WORDS Jacqueline Phillips, Phillips Medical Clinic, Fort Smith
IMAGE micolas/Shutterstock

Mar 1, 2024 | Featured, Health


Many things in life require careful thought and preparation. Sometimes we need to be cautious and take precautions. A great expression for that kind of behavior is, “An ounce of prevention is worth a pound of cure.” Preventive health care services include age-appropriate physical examinations, vaccine counseling, laboratory tests, screenings, and most importantly, patient counseling to prevent illness, disease, and health problems. Preventive care greatly reduces the risk for disease, disabilities, and early death. In fact, data shows that 89.8% of the US population under the age of 65 have medical insurance; however, nearly a third of Americans lack access to primary care services including routine preventative care. Establishing a relationship with a primary care provider and receiving preventative health care are some of the most critical actions you can take in your life. Let’s discuss some common screenings which, when combined with early intervention, can positively affect long-term outcomes of your health.

The American Diabetes Association (ADA) recommends that all adults aged 35 years and older regardless of weight and risk be screened for diabetes. According to the Center for Disease Control (CDC), 38 million Americans have diabetes (about 1 in 10) and approximately 90-95% of them have type 2 diabetes (T2DM). More than 80% of Americans with prediabetes are not aware of their risk for T2DM. Early intervention, which includes counseling and lifestyle changes, can prevent the progression to T2DM.

A simple blood test, called a hemoglobin A1C, will measure an individual’s blood sugar over the past three months. This test allows your provider to identify if the blood sugar is normal, or in a range of prediabetes that increases the risk for diabetes, or in a range that is consistent with diabetes. With prediabetes, the blood glucose levels are higher than normal but not consistent with diabetes. This can quickly progress to T2DM because extra glucose stays in the bloodstream elevating blood sugar. When a body can’t utilize insulin properly it will develop insulin resistance and T2DM. T2DM leads to serious health concerns that impact overall health including issues involving the heart, kidneys, eyes, and circulation in the feet as well as nerve damage. Screening and intervention are vital to incorporating changes that may prevent or delay progression to diabetes.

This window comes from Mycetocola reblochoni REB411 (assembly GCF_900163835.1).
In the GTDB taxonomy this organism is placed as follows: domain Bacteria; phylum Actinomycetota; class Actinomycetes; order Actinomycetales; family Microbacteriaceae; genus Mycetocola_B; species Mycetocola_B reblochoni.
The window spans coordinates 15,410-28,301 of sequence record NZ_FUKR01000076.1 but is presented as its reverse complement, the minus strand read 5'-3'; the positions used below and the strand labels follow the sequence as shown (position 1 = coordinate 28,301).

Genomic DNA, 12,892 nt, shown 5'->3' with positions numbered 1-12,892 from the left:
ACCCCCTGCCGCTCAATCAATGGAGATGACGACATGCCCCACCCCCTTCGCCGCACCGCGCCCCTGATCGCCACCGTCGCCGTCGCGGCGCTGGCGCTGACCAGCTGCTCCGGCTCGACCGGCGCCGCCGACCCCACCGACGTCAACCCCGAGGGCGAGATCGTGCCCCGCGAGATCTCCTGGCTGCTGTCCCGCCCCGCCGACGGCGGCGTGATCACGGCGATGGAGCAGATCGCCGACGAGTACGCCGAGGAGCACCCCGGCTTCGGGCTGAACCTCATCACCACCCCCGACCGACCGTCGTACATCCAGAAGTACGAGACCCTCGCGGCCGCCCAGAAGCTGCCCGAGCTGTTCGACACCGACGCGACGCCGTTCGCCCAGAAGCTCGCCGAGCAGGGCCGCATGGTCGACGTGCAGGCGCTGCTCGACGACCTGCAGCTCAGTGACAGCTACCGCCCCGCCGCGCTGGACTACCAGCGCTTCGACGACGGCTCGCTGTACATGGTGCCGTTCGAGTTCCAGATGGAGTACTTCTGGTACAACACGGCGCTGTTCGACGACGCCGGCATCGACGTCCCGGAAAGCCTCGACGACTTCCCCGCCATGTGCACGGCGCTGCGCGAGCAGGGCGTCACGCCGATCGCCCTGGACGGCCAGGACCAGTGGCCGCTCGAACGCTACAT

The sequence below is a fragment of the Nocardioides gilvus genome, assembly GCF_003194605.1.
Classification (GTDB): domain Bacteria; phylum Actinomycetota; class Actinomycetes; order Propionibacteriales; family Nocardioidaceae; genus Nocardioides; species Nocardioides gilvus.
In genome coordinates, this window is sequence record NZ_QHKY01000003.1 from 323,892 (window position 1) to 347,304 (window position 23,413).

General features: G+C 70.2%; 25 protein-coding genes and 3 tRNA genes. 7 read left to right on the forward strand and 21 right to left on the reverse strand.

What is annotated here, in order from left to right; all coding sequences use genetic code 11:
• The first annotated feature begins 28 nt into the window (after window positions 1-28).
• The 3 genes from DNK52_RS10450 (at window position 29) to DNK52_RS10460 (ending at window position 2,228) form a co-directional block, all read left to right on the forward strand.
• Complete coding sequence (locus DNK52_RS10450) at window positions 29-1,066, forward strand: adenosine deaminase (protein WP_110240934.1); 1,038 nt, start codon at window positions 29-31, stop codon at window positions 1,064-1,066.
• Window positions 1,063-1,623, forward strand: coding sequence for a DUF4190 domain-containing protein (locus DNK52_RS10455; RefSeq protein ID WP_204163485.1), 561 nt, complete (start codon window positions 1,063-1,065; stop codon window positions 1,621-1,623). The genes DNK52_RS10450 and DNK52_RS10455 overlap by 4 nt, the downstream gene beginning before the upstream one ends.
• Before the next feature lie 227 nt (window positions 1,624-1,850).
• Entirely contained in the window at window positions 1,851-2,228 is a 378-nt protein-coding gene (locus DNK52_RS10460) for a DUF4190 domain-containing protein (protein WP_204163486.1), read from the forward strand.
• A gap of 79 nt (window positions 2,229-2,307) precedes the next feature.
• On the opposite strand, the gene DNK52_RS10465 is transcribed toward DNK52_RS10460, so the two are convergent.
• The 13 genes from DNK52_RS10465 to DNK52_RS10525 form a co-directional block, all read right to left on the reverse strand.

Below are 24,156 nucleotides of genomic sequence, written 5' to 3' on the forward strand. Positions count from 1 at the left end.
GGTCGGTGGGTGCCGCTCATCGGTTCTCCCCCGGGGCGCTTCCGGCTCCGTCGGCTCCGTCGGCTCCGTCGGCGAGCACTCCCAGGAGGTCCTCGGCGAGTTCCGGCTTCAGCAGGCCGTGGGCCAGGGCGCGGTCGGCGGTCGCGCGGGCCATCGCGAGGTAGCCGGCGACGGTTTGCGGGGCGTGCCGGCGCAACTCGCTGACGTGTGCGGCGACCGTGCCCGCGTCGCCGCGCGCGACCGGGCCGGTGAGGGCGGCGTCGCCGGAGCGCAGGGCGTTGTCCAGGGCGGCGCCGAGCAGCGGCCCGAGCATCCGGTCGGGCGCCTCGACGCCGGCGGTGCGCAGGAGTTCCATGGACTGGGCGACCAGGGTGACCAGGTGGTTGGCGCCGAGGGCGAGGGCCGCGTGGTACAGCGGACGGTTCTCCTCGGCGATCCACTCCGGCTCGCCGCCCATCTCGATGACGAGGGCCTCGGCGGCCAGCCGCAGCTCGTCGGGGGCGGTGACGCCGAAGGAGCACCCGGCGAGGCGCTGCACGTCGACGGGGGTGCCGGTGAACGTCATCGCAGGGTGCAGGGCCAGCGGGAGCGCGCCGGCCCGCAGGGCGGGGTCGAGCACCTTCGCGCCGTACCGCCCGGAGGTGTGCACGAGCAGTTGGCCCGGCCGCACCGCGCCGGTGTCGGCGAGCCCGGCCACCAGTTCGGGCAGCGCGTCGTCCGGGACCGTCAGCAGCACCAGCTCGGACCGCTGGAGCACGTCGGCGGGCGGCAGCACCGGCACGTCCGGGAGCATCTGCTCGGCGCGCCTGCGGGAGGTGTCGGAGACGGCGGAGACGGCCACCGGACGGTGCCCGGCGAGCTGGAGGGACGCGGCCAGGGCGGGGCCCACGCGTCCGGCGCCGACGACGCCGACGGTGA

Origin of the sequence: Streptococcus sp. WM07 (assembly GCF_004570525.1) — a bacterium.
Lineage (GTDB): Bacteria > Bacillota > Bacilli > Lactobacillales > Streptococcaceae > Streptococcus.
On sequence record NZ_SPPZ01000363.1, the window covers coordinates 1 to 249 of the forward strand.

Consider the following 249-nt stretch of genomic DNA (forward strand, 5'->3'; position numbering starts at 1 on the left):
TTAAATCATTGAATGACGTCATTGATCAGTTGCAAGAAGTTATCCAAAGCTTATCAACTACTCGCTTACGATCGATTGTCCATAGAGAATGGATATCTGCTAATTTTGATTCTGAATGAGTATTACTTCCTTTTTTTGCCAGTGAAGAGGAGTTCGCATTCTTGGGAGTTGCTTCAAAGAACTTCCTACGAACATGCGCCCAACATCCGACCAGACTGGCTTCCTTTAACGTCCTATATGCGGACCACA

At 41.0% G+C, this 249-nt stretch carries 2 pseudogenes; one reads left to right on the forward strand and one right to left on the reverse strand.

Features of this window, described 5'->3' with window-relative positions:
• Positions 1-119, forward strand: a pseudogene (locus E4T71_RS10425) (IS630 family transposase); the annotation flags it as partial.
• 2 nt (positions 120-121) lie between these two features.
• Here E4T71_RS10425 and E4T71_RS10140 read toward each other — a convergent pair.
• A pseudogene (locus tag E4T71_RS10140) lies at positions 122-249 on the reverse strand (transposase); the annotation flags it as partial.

The American Heart Association (AHA) recommends key screenings for assessing cardiovascular health. If you missed screening during American Heart Month in February, now is the time to schedule. Blood pressure screening is recommended in adults aged 18 and older. It is a simple noninvasive screening completed at each visit with your healthcare provider. Normal blood pressure are values below 120/80. Uncontrolled high blood pressure or consistently elevated uncontrolled blood pressure can lead to heart failure, heart attacks, stroke, kidney damage, and other detrimental effects to vital organs.

Cholesterol levels are another factor to check. This is a simple blood test included in most preventative health examinations for individuals 20 years of age and older. An additional preventative health screen that is completed in those 40 and older includes a calculation of your atherosclerotic cardiovascular disease (ASCVD) risks. This simple calculation, done by your provider, gives insight and allows your provider to assess your 10-year risk for cardiovascular disease and intervene appropriately. An additional screening test that is important for adults with certain risk factors such as over aged 40, overweight, family history of heart disease, tobacco use, high blood pressure, and diabetes, is the Carotid Intima-Media Thickness Test (CIMT). The CIMT assessment measures carotid arterial wall thickening prior to symptoms of heart disease and is an independent predictor of future cardiovascular events. This allows for early intervention and better overall health outcomes.

March is Colorectal Cancer Awareness Month. According to the American Cancer Society, the risk of developing colorectal cancer is about 1 in 23 for men and 1 in 25 for women. Most insurances cover colon cancer screening. The current guideline is to screen individuals with average risk beginning at age 45. The most accurate test your provider can order is a colonoscopy. There are other less invasive options such as a fecal occult blood test (FOBT) and a Cologuard test. Although not as accurate as a colonoscopy in determining colon issues, these screenings are better than not having a screening.

Most commercial insurances cover preventative health exams by a primary care provider. It is very beneficial to establish and maintain a relationship with a primary care provider not only to treat any chronic illnesses, but also to increase your access to care during acute illnesses and prevent disease. It is always a good time to focus on your health. I highly recommend scheduling a preventative health exam with a primary care provider in our community today to discuss these and other screenings based on your age.

Phillips Medical Clinic is owned and operated by Jacqueline Phillips, an Advanced Practice Registered Nurse–Certified Nurse Practitioner licensed through the state of Arkansas. She has 28 years of experience in the nursing profession and 15 years in primary care.

Phillips Medical Clinic
613 Lexington Avenue, Fort Smith, Arkansas
479.242.9797   I

Do South Magazine

Related Posts



One-hundred-six-year-old Marguerite Carney sits in her easy chair inside...

Pin It on Pinterest

Share This